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Injoy

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  1. Fascinating description— it just goes to show that photos alone cannot begin to capture the quality of venue, especially a natural one, with so many more variables than an indoor arena or outdoor stadium. If I absolutely am forced to see Springsteen outdoors, it looks like Magnetic Hill is the site. (Wouldn’t it be great if we could, just once in life, have a concert with people who come to listen—not have Springsteen as background? Can we find 10,000 of the hardcore devoted who can save their talking, drinking, eating, phone checking, and bathroom visiting for when they are home?)
  2. Good points. Planning many months in advance when the situation changes by the day is next to impossible. If Springsteen’s people book the venues now, it is merely an act of hope—backed up by the most thorough, and expensive, insurance policies in the history of concert tours. Someday we will find out the complex contingencies going on behind the scenes at this very minute. The desire of the band and the desire of the fans meets the force of Nature. If Bruce and the band, and his fans, were in their 30s, next year would not have the urgency. But he’s not, we’re not, and it does.
  3. Fascinating idea. The concept of residencies changes the complexion of the tour completely— perhaps some in ways that are actually better. Would this make for more attentive audiences? With much less travel, would this make for better performances? thoughts?
  4. Thanks— gives us a rough idea what to expect and when.
  5. Your writing is exquisitely evocative of the tranquil beauty of rural Sweden and a prime example of how music and lyrics are wonderfully abstract, open to infinite interpretations. I love the calm aspects of Nature you describe and I love the album Nebraska, but for me, they could not be more different in emotion. Perhaps it helps for the listener to understand depression, and family mental illness, from the inside, but the world of Nebraska, of Springsteen himself, as we now know from his book, interviews, and his Broadway show, is turbulent, tormented, bitter, cold, hard and black- the references to Nature in the lyrics only a counterpoint to the complete despair within, the horror of the human mindscape. Alienation and isolation without much hope. “There’s a meanness in this world” ”Some people just ain’t no good” “Our sins lie unatoned” Your compatriot, perhaps the greatest filmmaker of all time put it best in two of his titles: “through a glass darkly” and “winter light” Or, as one of my compatriots wrote: “most people live lives of quiet desperation” The quiet surface is deceptive, sometimes misleading observers, purposely directing them away from the inner desperation. Do you know the poem “Richard Cory”? It is most instructive on the power of surfaces to beguile and betray. We can agree on the beauty. There is beauty in hard truth. The harder the truth, the more intense beauty.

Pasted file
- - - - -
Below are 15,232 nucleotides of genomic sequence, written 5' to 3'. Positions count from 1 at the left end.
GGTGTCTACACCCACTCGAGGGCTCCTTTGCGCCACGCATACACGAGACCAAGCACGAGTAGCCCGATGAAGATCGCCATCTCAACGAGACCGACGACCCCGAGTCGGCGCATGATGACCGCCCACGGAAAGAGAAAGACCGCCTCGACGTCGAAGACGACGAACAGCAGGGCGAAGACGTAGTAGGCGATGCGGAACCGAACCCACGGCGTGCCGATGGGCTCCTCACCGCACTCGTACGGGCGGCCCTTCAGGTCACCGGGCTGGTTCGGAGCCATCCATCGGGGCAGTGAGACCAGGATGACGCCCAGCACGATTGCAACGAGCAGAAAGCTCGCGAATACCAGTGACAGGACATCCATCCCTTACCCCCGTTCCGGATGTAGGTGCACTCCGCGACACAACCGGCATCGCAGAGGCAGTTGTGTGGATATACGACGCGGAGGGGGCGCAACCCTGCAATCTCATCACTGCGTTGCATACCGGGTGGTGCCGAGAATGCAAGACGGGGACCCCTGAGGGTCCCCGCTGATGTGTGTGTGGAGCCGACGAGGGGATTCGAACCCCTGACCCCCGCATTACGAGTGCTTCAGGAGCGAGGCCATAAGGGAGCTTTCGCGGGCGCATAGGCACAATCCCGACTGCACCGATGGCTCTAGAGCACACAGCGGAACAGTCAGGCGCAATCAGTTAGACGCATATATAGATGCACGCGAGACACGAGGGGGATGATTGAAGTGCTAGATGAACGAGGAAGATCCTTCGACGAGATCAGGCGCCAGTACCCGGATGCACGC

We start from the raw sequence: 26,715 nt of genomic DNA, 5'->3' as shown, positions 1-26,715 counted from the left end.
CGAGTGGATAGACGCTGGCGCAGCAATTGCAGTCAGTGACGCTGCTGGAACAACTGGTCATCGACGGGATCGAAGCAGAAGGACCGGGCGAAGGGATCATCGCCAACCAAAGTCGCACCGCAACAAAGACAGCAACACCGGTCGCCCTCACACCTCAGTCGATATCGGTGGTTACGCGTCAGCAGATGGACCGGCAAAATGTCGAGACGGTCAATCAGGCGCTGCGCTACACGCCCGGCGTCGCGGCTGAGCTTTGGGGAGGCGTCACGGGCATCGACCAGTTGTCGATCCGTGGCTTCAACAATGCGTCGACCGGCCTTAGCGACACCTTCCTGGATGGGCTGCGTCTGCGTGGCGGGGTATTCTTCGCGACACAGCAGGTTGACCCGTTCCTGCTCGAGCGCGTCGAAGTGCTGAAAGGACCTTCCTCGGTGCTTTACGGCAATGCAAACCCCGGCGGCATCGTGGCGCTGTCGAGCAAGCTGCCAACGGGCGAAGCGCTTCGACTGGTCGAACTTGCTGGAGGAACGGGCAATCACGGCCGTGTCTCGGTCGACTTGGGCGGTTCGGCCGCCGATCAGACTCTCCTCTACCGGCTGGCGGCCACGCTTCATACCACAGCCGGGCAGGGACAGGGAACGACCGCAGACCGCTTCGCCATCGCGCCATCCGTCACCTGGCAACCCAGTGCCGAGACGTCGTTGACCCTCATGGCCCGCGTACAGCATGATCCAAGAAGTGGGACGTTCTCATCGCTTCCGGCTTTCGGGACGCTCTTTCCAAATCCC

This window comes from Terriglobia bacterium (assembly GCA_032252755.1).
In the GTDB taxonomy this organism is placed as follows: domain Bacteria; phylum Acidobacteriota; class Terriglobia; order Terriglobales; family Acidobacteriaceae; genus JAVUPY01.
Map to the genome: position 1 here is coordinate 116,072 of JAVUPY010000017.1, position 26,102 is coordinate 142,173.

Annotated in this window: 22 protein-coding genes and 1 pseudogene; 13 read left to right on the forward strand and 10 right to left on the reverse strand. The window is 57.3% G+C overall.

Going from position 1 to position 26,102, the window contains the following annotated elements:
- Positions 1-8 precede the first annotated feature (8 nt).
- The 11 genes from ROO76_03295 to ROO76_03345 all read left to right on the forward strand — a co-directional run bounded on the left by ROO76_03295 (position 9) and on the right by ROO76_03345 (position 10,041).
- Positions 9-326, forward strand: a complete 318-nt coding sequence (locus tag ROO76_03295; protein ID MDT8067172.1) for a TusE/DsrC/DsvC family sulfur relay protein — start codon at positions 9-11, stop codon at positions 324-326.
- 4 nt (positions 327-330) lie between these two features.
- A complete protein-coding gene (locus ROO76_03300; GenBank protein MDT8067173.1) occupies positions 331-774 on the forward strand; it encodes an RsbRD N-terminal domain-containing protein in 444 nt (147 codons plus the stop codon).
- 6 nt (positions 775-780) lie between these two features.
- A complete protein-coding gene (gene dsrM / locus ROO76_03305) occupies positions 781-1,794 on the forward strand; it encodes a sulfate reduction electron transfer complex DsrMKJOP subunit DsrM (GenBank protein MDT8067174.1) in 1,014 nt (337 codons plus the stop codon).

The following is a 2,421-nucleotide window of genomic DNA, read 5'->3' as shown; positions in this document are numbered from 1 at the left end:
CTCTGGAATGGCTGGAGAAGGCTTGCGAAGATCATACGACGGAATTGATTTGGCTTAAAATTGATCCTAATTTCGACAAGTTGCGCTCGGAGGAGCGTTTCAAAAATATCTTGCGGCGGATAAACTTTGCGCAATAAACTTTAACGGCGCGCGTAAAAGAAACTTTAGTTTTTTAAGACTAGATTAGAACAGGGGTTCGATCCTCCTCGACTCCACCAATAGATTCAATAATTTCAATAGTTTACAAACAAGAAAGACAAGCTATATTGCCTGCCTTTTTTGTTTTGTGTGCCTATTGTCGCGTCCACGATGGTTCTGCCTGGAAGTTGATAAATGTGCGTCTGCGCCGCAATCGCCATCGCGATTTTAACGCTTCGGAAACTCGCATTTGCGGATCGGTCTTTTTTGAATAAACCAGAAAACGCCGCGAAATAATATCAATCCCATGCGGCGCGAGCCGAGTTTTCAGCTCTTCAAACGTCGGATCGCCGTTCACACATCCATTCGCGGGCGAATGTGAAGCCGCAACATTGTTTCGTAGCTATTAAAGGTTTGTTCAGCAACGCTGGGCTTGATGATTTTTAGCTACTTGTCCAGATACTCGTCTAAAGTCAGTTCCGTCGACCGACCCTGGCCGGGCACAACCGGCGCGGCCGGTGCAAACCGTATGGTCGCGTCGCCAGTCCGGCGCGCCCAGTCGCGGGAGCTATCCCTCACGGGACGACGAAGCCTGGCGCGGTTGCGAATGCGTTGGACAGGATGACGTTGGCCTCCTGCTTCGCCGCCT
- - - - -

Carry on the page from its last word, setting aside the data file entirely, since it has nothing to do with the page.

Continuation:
6. Thank you to everyone who answered with such passion, and positive, helpful detail to my question about favorite concert cities. As a follow up, I’d like to get a sense of the informed opinion/ educated guesses about these burning questions: Based on the demand in each market, past patterns of tours... 1. Given the demand, what are the chances of non-summer arena appearances in North America and Europe? (If given a choice, the intimacy of an arena is preferable to stadiums) 2. What is the expected length of the tour and begin/ end dates? Granted, when trying to answer these questions, past your patterns can only be of limited help. As of now, there are four exceptional factors to take into consideration: the pent-up demand based on the 6 or 7 year E Street Band hiatus, demand and booking availability from the general worldwide lack of concerts for many months, the need for rest days for band members in their 70s, and, regrettably, the possibility of disruption based on lingering virus variants. thank you!
  7. Of course, nearly 37 years later, we know why Bruce chose this moment, 1985, to speak in character, the only time he has ever done so on the concert stage. At least we thought it was in character. From his own autobiography and interviews, it is now clear that he was speaking as himself— at the summit of success that exceeded his dreams, approaching the white hot fame of his idols Elvis and the Beatles, yet more isolated, more unhappy than ever, soon to hurry into a desperate marriage with a woman with whom he had nothing in common, enacting the doomed relationship of the song, a man consumed by his own brain chemicals. As Springsteen has said several times, his joy on stage always belies “the abyss that is at my heels” “It was hard to explain to her that when I drove and when I won was the only time that I felt good about myself. To have one thing just one thing in life that makes you feel good. That’s not too much to ask. Is it?” https://www.youtube.com/watch?v=BNHRMvLrE3U
  8. I am new here and I have a question. My apologies if it has been asked before. I have a fiancée who has never seen Springsteen. The sands of time being what they are, this upcoming tour is a precious experience for us to share. Given this rarity, we wish for a gathering of people as committed to the experience as the musicians, an audience that proves it all night. So, we need your advice. If given a choice to be in the pit in one city in North America and one city anywhere else in the world, which would you choose and why? Thank you!
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